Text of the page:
With this information, you can create a point of view about how your product compares to the others.

Attributions & Notes

* Thanks Roger Wollstadt for the original Volkswagon Assembly photo

** The dpi-related eyestrain statistics are fictional, and written to demonstrate the importance of measurement only

50 thoughts on “Compare Products Not Specs – Comparing Products Part 1

    1. Thanks, Tim!

      I’ll probably only inadvertantly cover aspects of product marketing, where they happen to overlap with product management. I’ve got colleagues who are product marketers, but I have never held the role.

      Product management and product marketing both have a need to understand their markets – one to design the right products, and the other to enable that product to succeed in the market. I’ll be describing chunks of the “understand the market” activities, that can definitely be used by people with both responsibilities.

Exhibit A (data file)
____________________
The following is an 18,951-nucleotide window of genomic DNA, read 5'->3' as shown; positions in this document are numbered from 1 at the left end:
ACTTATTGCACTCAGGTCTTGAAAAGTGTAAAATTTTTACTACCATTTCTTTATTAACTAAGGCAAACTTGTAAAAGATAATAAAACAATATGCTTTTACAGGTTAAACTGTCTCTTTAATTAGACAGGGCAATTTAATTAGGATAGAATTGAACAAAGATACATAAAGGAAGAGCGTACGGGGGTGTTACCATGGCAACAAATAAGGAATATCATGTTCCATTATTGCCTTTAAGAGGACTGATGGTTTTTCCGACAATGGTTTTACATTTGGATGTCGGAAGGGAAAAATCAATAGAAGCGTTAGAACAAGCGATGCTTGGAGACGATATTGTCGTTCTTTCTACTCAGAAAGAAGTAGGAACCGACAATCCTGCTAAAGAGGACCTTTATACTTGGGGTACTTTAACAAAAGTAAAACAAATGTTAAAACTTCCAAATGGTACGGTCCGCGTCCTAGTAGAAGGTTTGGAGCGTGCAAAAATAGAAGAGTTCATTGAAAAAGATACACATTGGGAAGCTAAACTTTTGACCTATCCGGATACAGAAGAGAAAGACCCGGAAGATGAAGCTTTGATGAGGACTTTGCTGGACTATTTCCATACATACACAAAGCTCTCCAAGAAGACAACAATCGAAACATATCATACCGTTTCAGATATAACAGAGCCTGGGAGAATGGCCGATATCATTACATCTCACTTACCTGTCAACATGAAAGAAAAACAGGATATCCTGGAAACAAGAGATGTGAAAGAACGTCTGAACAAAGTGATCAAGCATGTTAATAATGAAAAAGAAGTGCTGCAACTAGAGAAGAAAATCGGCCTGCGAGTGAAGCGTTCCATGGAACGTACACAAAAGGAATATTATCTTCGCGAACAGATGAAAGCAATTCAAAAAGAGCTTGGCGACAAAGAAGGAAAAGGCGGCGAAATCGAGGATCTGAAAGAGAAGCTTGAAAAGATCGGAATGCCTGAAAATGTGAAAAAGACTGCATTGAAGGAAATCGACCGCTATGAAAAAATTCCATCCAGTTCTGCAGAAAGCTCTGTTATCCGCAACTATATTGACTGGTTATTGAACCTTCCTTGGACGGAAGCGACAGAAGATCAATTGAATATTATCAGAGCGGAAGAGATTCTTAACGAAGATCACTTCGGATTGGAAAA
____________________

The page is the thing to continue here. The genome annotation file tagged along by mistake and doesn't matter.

Maybe as I build out the series, you and other folks can chime in with the “missing pieces” that would be needed to apply this stuff as a product marketer.

      1. Scott,

        I was just having this discussion around some competitive testing we are about to do with one of the labs. One of the aspects we will be testing is latency (which will be measured in milliseconds). Users will begin to notice latency somewhere between 150 and 350 milliseconds. However, what is really important is the user experience. If every vendor can load the page in about the same time, competing on latency makes no sense to anyone. If we can load the page in 2 seconds where everyone else takes 7 or more, then we will make some noise around it. If we are all about the same, then the discussion moves to the next point of importance for the customer.